Repeat NP swab SARS-CoV-2 PCR showed persistent positivity (2 weeks after the symptom onset). Coronavirus (229E, HKU1, NL63 and OC43), influenza A, B, H1-2009 and parainfluenza were not detected. Serum Epstein-Barr virus, cytomegalovirus and BK virus DNA PCR were negative. HIV was negative. Urinalysis showed baseline 2+ proteinuria, no microscopic haematuria, negative nitrites and leucocytes. Blood and urine cultures were negative. Chest X-ray was normal. Allograft sonogram showed echogenic transplant kidney.


Emergent haemodialysis was initiated. The patient remained on room air without the need of supplemental oxygen. She had persistent severe diarrhoea and developed an open gluteal wound requiring multiple debridements. Stool PCR was negative for multiple pathogens but not tested for SARS-CoV-2. Due to the concern of delayed wound healing, sirolimus was switched to tacrolimus. Myfortic was discontinued due to active infection and persistent diarrhoea. No antiviral therapies were required. Haemodialysis was discontinued after a few days. Urine output remained normal.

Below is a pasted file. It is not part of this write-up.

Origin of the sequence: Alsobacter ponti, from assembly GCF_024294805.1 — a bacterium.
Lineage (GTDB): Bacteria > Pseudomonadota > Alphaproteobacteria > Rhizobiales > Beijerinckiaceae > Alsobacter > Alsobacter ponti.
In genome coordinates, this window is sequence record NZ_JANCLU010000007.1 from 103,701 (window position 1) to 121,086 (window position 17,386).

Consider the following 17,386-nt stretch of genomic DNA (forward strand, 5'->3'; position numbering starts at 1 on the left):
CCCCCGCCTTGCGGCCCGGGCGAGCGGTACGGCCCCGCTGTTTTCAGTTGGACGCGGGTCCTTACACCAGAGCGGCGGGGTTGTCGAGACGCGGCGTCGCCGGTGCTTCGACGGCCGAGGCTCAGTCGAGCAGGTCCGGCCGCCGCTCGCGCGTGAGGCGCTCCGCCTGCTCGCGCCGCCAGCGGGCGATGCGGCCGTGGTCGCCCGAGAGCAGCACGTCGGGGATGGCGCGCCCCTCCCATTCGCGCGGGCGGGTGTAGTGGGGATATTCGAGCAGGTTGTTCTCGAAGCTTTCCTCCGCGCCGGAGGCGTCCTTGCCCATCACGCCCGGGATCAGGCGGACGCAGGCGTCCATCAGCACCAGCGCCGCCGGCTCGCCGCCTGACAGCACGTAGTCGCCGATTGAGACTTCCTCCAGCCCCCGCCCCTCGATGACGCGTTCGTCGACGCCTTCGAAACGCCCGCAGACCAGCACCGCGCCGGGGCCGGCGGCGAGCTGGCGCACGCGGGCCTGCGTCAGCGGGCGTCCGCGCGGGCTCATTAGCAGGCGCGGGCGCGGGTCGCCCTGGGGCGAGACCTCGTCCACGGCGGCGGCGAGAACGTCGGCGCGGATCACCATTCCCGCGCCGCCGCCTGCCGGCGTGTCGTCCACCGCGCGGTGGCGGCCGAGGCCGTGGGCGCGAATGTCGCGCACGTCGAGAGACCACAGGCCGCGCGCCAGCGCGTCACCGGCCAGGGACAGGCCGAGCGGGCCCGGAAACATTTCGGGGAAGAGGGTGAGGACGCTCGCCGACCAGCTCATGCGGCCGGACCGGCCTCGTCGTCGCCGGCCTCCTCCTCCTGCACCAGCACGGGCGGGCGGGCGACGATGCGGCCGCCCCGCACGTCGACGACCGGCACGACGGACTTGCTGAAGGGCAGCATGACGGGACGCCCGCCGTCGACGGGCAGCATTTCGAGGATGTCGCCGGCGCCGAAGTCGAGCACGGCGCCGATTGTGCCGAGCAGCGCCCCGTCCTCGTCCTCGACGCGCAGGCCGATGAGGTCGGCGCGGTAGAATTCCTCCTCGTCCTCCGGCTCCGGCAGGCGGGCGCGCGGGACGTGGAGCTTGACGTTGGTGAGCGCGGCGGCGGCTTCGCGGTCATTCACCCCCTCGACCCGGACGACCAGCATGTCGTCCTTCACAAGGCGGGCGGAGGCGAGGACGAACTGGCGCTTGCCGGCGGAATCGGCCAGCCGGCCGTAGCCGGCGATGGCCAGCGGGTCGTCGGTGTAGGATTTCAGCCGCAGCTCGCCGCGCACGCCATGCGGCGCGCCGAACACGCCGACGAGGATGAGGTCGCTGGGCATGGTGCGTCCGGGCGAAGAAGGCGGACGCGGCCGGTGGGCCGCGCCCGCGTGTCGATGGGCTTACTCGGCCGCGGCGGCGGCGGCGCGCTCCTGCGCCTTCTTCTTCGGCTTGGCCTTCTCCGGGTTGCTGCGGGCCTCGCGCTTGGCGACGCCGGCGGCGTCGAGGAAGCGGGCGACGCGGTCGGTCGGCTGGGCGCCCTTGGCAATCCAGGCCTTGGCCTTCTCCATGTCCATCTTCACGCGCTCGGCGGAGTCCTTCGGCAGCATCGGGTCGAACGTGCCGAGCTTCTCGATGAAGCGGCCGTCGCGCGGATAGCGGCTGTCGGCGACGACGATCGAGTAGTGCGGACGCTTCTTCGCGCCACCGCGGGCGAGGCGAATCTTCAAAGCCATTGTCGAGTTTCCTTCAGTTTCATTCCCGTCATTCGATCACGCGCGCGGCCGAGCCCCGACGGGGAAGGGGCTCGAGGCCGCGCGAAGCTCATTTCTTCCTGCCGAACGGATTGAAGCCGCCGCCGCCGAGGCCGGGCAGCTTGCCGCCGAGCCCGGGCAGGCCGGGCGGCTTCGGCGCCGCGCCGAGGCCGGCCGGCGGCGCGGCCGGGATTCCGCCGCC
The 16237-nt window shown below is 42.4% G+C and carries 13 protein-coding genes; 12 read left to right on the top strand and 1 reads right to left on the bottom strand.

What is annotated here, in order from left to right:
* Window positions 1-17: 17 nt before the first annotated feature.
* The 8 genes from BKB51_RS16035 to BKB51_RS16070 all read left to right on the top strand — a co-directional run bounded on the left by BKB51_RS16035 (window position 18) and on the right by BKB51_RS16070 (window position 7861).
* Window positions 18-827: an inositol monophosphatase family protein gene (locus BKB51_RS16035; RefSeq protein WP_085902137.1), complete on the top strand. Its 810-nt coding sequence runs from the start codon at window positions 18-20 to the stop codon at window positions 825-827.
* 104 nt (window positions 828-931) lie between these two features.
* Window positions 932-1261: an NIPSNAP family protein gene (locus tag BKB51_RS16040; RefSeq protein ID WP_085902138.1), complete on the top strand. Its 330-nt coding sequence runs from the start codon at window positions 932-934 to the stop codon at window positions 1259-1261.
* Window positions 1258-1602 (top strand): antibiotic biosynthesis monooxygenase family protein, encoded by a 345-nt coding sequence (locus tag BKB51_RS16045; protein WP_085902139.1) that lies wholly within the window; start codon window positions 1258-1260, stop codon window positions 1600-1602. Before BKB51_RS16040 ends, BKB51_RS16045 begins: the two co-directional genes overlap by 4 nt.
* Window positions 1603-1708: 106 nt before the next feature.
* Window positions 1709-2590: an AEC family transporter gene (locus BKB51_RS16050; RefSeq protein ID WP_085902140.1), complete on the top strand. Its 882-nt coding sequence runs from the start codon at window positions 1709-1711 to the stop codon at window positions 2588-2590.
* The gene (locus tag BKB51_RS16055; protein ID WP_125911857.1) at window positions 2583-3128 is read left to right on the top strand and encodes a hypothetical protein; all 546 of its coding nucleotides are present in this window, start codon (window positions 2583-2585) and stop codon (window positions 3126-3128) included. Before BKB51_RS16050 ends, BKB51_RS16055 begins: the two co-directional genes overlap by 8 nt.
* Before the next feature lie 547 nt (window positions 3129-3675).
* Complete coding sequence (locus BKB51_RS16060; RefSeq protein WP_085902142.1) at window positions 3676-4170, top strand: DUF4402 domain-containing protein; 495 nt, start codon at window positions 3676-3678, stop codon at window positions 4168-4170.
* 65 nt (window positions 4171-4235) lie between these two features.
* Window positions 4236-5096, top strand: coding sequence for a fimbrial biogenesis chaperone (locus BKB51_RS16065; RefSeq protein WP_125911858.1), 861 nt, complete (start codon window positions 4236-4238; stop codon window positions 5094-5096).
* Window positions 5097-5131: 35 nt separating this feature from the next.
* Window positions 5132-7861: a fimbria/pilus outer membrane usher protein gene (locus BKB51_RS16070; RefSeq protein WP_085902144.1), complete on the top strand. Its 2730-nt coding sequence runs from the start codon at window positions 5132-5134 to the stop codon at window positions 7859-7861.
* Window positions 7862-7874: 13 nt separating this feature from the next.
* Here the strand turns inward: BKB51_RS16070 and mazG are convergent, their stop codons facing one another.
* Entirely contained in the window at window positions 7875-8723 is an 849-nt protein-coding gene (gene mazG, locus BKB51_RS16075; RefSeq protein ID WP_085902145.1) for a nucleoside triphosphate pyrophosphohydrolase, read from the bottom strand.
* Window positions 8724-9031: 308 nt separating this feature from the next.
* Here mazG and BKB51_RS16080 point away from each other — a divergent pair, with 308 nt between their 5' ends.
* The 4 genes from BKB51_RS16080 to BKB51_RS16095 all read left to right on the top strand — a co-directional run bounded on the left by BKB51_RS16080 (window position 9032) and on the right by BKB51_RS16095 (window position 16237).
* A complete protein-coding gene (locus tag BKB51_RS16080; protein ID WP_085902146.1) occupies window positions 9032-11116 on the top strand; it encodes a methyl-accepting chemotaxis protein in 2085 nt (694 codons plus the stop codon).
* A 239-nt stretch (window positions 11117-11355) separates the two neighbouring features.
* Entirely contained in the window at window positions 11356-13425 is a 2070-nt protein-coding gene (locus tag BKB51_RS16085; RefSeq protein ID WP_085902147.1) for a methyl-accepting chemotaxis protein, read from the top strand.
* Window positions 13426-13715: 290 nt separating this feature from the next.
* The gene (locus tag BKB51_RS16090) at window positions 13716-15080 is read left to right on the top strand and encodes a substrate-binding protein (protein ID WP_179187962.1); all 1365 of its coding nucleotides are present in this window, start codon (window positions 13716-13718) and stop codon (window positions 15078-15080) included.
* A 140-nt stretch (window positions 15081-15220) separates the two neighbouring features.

Outcome and follow-up

The NP swab PCR was persistently positive at 3 and 4 weeks. SARS-CoV-2 IgG antibody against nucleocapsid (N) protein at 3 weeks was negative (qualitative chemiluminescent microparticle immunoassay, cut-off index ≥1.4, sensitivity 100%, specificity 99.6 %, Abbott Laboratories, Illinois, USA). At discharge (2 weeks after admission, 4 weeks after symptom onset), diarrhoea had resolved and myfortic was restarted. Serum creatinine was 3.7 mg/dL and hypogammaglobulinaemia resolved without the need for replacement Ig therapy. Five weeks after symptom onset, a repeat IgG antibody test returned positive (N protein, index 5.60), but the SARS-CoV-2 NP PCR was also still positive until a week later. Antibody neutralisation test was not performed. At 7 weeks, the NP swab PCR was negative. T-lymphocyte and B-lymphocyte immunophenotyping by flow cytometry showed cluster of differentiation (CD) 19 and CD20 count 0 cells/µL, CD4 344 cells/µL and CD8 202 cells/µL. Peripheral lymphopaenia persisted with 4% lymphocytes and ALC 900 cells/µL. Most recent outpatient follow-up at 9 weeks showed serum creatinine of 2.4 mg/dL, and positive IgG antibody (N protein, index 5.59). Baseline proteinuria persisted.